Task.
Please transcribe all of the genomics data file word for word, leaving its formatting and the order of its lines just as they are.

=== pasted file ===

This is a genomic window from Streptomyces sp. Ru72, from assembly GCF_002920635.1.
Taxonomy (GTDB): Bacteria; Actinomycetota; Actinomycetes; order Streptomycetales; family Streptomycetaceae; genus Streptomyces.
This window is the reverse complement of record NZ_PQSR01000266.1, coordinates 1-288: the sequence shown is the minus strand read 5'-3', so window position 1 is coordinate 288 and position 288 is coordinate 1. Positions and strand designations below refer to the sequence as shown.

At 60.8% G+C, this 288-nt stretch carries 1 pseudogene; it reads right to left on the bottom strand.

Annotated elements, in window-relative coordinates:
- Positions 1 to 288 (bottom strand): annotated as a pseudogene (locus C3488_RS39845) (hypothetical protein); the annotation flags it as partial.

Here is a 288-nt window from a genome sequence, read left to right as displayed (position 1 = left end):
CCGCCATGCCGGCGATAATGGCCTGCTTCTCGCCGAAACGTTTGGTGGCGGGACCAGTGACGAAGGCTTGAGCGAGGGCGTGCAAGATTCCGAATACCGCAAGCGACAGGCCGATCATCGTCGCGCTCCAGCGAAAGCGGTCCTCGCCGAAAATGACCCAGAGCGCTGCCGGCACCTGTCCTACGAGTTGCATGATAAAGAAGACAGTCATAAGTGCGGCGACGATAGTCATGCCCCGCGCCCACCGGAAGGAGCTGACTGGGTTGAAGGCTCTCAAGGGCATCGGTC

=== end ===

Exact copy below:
This is a genomic window from Streptomyces sp. Ru72, from assembly GCF_002920635.1.
Taxonomy (GTDB): Bacteria; Actinomycetota; Actinomycetes; order Streptomycetales; family Streptomycetaceae; genus Streptomyces.
This window is the reverse complement of record NZ_PQSR01000266.1, coordinates 1-288: the sequence shown is the minus strand read 5'-3', so window position 1 is coordinate 288 and position 288 is coordinate 1. Positions and strand designations below refer to the sequence as shown.

At 60.8% G+C, this 288-nt stretch carries 1 pseudogene; it reads right to left on the bottom strand.

Annotated elements, in window-relative coordinates:
- Positions 1 to 288 (bottom strand): annotated as a pseudogene (locus C3488_RS39845) (hypothetical protein); the annotation flags it as partial.

Here is a 288-nt window from a genome sequence, read left to right as displayed (position 1 = left end):
CCGCCATGCCGGCGATAATGGCCTGCTTCTCGCCGAAACGTTTGGTGGCGGGACCAGTGACGAAGGCTTGAGCGAGGGCGTGCAAGATTCCGAATACCGCAAGCGACAGGCCGATCATCGTCGCGCTCCAGCGAAAGCGGTCCTCGCCGAAAATGACCCAGAGCGCTGCCGGCACCTGTCCTACGAGTTGCATGATAAAGAAGACAGTCATAAGTGCGGCGACGATAGTCATGCCCCGCGCCCACCGGAAGGAGCTGACTGGGTTGAAGGCTCTCAAGGGCATCGGTC